Articles by Dan Rothschild

Daniel Rothschild is director of state projects and a senior fellow with the R Street Institute. He joined R Street in 2013 after two years as director of external affairs and coalitions at the American Enterprise Institute. Previously, he spent six years in a variety of policy, communications and project management positions at the Mercatus Center at George Mason University.

[The following essay is a guest post from Dan Rothschild, director of state projects and a senior fellow with the R Street Institute.]

As anyone who’s lived in a major coastal American city knows, apartment renting is about as far from an unregulated free market as you can get. Legal and regulatory stipulations govern rents and rent increases, what can and cannot be included in a lease, even what constitutes a bedroom. And while the costs and benefits of most housing policies can be debated and deliberated, it’s generally well known that housing rentals are subject to extensive regulation.

But some San Francisco tenants have recently learned that, in addition to their civil responsibilities under the law, their failure to live up to some parts of the city’s housing code may trigger harsh criminal penalties as well. To wit: tenants who have been subletting out part or all of their apartments on a short-term basis, usually through web sites like Airbnb, are finding themselves being given 72 hours to vacate their (often rent-controlled) homes.

San Francisco’s housing stock is one of the most highly regulated in the country. The city uses a number of tools to preserve affordable housing and control rents, while at the same time largely prohibiting higher buildings that would bring more units online, increasing supply and lowering prices. California’s Ellis Act provides virtually the only legal and effective means of getting tenants (especially those benefiting from rent control) out of their units — but it has the perverse incentive of causing landlords to demolish otherwise useable housing stock.

Again, the efficiency and equity ramifications of these policies can be discussed; the fact that demand curves slope downward, however, is really not up for debate.

Under San Francisco’s municipal code it may be a crime punishable by jail time to rent an apartment on a short-term basis. More importantly, it gives landlords the excuse they need to evict tenants they otherwise can’t under the city’s and state’s rigorous tenant protection laws. After all, they’re criminals!

Here’s the relevant section of the code:

Any owner who rents an apartment unit for tourist or transient use as defined in this Chapter shall be guilty of a misdemeanor. Any person convicted of a misdemeanor hereunder shall be punishable by a fine of not more than $1,000 or by imprisonment in the County Jail for a period of not more than six months, or by both. Each apartment unit rented for tourist or transient use shall constitute a separate offense.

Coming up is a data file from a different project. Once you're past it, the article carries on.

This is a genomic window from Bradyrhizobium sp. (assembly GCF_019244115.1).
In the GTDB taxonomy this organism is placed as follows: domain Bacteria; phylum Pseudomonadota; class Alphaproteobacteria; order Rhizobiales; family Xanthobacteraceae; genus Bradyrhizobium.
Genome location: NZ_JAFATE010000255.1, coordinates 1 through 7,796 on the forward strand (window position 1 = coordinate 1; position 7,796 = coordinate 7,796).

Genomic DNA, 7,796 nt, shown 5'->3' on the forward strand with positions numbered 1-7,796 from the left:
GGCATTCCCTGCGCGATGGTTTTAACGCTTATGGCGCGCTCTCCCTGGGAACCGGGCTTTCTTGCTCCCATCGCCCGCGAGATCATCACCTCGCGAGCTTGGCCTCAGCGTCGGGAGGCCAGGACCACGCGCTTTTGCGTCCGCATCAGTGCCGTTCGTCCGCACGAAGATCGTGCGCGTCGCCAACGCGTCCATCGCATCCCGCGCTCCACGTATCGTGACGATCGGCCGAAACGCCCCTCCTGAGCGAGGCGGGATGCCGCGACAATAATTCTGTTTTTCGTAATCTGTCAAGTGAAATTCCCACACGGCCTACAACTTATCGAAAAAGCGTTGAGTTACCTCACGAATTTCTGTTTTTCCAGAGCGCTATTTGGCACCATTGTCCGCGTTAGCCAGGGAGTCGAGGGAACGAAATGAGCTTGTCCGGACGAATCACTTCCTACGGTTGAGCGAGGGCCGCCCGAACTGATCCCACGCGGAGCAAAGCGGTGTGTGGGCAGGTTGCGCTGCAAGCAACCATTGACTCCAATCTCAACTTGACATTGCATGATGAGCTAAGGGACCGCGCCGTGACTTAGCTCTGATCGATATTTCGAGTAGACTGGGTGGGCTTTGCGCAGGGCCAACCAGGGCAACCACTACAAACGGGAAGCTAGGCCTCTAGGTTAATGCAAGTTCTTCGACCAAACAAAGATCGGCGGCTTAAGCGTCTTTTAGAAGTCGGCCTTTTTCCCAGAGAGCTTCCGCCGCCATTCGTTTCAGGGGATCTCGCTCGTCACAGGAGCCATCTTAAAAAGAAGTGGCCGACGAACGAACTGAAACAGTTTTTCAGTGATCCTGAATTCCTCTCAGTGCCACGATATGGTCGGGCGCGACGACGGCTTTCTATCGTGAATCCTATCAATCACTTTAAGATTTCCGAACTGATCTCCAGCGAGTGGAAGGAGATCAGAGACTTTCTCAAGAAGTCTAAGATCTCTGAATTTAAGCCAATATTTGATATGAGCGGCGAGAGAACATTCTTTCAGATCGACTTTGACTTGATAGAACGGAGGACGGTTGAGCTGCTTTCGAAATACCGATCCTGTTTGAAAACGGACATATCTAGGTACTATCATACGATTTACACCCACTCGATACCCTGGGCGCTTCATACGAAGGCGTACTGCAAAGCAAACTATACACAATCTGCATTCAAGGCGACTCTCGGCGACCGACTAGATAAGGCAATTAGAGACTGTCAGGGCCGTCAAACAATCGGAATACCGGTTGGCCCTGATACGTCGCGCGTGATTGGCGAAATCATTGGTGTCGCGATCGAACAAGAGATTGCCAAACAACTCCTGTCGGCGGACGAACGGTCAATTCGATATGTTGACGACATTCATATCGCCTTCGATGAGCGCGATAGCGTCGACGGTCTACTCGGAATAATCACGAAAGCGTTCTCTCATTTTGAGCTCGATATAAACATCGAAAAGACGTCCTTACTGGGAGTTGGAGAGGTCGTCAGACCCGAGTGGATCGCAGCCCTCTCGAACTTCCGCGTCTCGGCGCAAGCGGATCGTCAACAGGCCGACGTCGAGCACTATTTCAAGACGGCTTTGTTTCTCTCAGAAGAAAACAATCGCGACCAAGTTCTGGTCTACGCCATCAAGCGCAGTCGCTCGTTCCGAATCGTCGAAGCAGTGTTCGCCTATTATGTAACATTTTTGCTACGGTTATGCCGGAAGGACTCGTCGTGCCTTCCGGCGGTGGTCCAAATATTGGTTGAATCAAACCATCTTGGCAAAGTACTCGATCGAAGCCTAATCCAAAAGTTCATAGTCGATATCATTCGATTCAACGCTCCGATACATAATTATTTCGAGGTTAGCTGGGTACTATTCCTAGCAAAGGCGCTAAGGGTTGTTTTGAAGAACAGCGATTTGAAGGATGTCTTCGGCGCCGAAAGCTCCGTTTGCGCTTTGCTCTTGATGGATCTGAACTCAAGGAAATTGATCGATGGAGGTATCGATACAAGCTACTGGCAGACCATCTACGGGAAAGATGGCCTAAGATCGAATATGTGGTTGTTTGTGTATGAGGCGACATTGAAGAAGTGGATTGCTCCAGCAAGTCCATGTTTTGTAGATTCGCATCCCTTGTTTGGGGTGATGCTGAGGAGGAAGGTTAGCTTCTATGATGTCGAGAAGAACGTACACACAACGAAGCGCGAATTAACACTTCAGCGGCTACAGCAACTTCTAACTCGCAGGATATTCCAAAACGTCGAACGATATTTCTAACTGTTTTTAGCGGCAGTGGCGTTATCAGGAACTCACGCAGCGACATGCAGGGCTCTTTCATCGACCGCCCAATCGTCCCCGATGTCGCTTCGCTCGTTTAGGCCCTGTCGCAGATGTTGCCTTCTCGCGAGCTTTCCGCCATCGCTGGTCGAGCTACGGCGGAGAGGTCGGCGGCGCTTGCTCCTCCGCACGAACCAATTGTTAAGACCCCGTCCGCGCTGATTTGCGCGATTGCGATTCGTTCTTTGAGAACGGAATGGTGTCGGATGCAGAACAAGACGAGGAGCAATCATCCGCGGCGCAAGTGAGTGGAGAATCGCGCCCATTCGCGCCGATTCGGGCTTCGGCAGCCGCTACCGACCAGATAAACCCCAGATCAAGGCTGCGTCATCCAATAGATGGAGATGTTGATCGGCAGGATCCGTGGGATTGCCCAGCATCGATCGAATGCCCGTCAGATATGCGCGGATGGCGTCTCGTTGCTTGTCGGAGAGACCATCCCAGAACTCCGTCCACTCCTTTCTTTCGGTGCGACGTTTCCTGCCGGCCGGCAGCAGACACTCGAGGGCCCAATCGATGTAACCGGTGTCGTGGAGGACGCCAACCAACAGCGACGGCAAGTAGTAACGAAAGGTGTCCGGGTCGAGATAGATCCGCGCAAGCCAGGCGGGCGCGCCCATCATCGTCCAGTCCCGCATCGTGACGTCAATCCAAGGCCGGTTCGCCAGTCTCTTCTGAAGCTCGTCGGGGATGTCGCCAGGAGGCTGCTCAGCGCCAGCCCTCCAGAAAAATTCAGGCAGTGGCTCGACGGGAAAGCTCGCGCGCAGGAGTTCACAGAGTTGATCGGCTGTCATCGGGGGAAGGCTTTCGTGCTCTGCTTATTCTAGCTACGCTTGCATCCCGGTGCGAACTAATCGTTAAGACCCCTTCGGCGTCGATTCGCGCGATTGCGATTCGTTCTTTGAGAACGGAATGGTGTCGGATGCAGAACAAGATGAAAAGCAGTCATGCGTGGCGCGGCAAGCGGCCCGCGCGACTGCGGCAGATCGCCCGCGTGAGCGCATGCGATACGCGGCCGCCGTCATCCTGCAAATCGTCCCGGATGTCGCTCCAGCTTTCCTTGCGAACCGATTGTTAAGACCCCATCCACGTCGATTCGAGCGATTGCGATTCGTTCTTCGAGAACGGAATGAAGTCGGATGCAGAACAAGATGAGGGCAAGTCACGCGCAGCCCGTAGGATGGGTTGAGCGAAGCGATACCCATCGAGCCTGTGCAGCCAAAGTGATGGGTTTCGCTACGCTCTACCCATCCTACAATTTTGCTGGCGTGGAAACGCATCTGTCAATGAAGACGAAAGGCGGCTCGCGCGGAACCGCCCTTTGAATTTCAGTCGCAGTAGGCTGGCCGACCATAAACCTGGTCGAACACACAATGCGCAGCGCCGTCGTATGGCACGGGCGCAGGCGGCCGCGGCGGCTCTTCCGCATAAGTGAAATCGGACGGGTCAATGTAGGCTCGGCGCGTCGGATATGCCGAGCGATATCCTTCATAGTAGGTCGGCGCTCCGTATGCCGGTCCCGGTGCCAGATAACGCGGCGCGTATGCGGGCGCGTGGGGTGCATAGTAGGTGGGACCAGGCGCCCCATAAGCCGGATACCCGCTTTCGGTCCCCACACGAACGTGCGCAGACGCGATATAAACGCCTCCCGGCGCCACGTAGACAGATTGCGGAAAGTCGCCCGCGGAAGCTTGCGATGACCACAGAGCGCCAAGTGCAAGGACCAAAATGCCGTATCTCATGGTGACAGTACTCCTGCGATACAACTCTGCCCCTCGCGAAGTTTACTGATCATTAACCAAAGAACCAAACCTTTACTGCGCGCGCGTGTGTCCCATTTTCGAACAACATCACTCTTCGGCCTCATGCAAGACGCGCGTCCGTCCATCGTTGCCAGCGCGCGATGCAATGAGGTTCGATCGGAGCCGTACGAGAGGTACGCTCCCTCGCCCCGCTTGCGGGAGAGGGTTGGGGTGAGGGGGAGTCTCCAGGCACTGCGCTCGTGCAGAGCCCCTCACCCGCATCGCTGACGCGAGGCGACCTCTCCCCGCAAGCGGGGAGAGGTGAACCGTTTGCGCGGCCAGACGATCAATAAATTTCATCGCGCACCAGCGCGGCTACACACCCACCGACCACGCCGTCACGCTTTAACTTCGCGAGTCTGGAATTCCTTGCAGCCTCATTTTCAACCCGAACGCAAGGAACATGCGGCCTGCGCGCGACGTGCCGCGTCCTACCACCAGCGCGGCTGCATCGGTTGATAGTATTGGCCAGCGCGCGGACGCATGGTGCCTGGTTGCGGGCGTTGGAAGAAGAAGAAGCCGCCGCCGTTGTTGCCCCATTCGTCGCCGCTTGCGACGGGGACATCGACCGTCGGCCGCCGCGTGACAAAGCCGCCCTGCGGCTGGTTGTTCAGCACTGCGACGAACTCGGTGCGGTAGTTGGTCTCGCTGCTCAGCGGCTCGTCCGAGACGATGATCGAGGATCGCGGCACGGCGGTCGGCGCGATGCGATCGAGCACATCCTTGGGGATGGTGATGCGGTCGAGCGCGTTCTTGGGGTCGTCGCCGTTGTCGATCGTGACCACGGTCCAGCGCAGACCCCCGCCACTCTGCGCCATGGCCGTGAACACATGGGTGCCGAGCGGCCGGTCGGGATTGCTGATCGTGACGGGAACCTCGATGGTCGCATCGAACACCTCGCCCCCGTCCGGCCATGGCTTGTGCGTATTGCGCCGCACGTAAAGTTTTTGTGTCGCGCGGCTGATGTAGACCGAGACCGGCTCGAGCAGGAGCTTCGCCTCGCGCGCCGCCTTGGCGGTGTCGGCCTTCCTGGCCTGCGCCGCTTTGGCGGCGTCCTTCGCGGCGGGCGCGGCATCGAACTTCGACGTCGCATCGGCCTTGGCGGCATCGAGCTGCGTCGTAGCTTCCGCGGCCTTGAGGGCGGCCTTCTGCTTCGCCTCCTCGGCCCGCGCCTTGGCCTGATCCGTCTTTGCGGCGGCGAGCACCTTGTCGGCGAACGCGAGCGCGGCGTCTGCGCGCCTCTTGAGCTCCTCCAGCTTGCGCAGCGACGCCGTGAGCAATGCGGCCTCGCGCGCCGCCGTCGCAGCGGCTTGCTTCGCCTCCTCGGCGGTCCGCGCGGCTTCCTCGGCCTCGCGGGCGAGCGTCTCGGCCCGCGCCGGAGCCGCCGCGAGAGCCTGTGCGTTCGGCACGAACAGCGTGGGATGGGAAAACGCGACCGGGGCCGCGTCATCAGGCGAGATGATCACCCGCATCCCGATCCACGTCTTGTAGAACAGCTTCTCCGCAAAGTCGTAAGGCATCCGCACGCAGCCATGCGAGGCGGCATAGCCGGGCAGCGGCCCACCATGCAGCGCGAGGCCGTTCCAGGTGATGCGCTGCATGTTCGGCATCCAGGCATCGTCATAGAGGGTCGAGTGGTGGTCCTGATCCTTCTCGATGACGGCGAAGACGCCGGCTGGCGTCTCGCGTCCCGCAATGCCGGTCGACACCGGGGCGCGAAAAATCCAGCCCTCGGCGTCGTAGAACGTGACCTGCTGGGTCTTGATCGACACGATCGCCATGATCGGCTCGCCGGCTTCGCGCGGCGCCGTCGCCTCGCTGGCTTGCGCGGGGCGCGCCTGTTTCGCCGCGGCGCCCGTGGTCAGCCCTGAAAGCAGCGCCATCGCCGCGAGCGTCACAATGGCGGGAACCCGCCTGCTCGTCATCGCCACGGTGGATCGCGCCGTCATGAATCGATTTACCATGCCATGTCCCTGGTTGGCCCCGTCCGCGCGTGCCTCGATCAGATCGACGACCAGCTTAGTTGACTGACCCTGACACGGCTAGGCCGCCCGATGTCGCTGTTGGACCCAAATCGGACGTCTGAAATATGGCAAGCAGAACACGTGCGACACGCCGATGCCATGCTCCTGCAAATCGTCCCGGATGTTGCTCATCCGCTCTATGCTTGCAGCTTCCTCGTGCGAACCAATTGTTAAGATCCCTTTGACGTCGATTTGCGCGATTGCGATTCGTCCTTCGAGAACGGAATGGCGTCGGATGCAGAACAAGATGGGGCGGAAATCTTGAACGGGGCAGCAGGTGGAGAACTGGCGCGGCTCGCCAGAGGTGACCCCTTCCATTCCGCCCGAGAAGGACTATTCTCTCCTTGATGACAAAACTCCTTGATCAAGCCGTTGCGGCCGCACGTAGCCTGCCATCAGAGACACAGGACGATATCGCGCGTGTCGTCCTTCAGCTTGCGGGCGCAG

Here lies the rub. There are certainly legitimate reasons to prohibit the short-term rental of a unit in an apartment or condo building — some people want to know who their neighbors are, and a rotating cast of people coming and going could potentially be a nuisance.

But that’s a matter for contracts and condo by-laws to sort out. If people value living in units that they can list on Airbnb or sublet to tourists when they’re on vacation, that’s a feature like a gas stove or walk-in closet that can come part-and-parcel of the rental through contractual stipulation. Similarly, if people want to live in a building where overnight guests are verboten, that’s something landlords or condo boards can adjudicate. The Coase Theorem can be a powerful tool, if the law will allow it.

The fact that, so far as I can tell, there’s no prohibition on having friends or family stay a night — or even a week — under San Francisco code, it seems that the underlying issue isn’t a legitimate concern about other tenants’ rights but an aversion to commerce. From the perspective of my neighbor, there’s no difference between letting my friend from college crash in my spare bedroom for a week or allowing someone I’ve never laid eyes on before do the same in exchange for cash.

The peer production economy is still in its infancy, and there’s a lot that needs to be worked out. Laws like those in San Francisco’s that circumvent the discovery process of markets prevent landlords, tenants, condos, homeowners, and regulators from leaning from experience and experimentation — and lock in a mediocre system that threatens to put people in jail for renting out a room.

[The following essay is a guest post from Dan Rothschild, Managing Director of the State and Local Policy Project at the Mercatus Center at George Mason University.]

As cell phone ownership has tripled in the United States over the last decade, policymakers have increasingly seen mobile devices as a cash cow. In some states, consumers now pay as much as a quarter of their cell phone bills in taxes. And while state revenues are beginning to tick back up from their low point during the recession, Medicaid costs are fast on their tails. So it’s likely that over the coming years, states will be looking to find taxes to hike or new taxes to create — all without calling them tax hikes, of course.

Policy makers may be tempted to hike taxes on cell phones, or to create (or “equalize”) taxes on untaxed (or “under taxed”) parts of wireless telephony, such as cell phone data plans or e-readers with cellular connections. As I argue in a recent issue of Mercatus on Policy, this is a bad idea for a number of reasons. Continue reading →